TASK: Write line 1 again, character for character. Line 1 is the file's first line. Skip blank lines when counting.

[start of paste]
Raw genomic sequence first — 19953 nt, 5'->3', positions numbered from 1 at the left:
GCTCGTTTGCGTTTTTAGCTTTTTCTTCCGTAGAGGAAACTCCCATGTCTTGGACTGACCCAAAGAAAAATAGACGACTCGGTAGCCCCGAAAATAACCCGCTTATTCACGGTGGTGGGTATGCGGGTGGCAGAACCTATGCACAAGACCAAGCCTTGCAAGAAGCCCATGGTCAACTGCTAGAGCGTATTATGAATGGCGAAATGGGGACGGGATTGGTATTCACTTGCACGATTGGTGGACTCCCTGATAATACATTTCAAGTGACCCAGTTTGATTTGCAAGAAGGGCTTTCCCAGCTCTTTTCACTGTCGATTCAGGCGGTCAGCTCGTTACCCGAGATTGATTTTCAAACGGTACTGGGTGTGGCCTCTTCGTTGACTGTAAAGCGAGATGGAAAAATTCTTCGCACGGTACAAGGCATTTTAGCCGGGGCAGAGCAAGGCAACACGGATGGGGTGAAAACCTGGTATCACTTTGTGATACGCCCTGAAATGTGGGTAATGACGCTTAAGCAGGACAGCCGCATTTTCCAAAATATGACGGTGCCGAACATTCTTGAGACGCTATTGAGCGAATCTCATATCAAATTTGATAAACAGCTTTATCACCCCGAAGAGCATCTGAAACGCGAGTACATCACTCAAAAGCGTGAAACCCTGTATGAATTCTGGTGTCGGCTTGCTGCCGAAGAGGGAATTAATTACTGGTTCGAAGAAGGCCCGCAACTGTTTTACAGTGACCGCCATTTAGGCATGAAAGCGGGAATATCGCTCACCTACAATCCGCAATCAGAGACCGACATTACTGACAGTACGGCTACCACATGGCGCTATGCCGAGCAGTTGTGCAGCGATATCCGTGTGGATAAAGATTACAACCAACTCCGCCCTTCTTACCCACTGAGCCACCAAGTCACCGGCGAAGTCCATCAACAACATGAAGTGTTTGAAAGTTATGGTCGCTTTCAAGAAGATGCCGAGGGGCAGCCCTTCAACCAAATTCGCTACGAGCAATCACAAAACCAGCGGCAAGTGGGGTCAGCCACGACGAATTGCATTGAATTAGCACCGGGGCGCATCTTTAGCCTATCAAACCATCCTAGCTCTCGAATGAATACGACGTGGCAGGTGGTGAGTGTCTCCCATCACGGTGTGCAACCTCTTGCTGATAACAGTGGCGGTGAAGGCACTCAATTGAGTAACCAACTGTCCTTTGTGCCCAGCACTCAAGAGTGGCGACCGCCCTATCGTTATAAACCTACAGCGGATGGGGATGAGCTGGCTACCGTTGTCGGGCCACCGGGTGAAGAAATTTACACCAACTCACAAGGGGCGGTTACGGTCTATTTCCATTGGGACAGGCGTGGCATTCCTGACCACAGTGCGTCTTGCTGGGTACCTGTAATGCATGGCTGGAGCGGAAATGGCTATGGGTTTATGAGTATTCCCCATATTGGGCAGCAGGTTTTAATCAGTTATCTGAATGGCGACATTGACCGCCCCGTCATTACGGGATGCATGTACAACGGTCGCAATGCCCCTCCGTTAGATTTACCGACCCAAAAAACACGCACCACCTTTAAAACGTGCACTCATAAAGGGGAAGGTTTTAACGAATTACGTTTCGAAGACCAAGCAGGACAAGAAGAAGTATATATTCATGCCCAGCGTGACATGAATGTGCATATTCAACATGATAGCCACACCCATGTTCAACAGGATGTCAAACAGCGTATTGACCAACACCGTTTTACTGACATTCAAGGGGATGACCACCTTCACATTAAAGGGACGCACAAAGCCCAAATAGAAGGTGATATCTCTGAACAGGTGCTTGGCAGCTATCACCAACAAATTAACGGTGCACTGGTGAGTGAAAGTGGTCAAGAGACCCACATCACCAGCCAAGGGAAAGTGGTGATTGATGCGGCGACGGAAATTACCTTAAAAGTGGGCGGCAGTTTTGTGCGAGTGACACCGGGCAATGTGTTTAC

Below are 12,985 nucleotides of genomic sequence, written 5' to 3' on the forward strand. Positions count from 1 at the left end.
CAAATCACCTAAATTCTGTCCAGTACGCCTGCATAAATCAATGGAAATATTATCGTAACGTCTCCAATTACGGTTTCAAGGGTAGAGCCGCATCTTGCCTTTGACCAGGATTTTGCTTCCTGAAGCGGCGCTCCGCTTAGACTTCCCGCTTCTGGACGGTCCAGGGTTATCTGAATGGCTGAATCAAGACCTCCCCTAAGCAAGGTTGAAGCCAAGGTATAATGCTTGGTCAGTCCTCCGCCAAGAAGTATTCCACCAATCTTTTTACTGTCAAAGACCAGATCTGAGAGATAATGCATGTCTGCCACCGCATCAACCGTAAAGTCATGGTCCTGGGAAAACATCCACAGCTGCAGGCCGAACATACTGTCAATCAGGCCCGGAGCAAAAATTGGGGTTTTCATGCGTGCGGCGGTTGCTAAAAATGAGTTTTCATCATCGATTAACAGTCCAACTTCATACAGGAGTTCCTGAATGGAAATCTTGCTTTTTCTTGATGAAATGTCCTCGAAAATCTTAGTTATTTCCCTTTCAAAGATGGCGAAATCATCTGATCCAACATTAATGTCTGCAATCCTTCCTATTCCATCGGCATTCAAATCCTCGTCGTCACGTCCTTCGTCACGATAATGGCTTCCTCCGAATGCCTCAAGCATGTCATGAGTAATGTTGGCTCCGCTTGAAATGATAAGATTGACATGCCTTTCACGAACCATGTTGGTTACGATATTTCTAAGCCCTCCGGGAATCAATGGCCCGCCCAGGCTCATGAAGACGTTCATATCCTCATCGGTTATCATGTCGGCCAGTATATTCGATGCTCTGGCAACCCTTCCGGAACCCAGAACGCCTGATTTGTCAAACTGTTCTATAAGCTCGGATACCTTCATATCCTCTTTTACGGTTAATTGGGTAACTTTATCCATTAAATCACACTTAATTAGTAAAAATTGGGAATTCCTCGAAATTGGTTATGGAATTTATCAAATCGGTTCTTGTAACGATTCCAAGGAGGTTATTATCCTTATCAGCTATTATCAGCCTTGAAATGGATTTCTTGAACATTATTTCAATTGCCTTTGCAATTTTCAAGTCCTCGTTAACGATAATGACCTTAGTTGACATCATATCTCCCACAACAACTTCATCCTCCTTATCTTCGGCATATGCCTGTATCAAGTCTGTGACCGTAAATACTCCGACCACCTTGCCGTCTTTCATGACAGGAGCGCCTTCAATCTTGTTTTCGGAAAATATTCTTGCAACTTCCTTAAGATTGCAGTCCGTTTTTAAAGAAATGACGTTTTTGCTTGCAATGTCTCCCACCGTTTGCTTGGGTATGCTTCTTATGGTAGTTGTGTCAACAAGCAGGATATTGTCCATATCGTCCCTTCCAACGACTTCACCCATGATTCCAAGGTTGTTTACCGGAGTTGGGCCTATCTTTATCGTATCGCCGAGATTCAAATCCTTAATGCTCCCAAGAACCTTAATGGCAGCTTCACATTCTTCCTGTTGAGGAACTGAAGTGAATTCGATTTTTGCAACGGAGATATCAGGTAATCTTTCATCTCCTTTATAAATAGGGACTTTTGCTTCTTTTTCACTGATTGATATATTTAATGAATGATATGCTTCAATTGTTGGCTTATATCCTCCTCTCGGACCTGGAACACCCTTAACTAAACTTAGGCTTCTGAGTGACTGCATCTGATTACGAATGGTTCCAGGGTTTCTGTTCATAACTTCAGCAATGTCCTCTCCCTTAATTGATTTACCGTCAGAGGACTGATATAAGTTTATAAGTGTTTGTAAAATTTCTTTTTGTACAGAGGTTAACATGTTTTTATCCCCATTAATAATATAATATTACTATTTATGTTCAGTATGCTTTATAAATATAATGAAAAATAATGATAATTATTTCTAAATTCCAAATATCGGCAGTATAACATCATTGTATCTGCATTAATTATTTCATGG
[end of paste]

Raw genomic sequence first — 19953 nt, 5'->3', positions numbered from 1 at the left: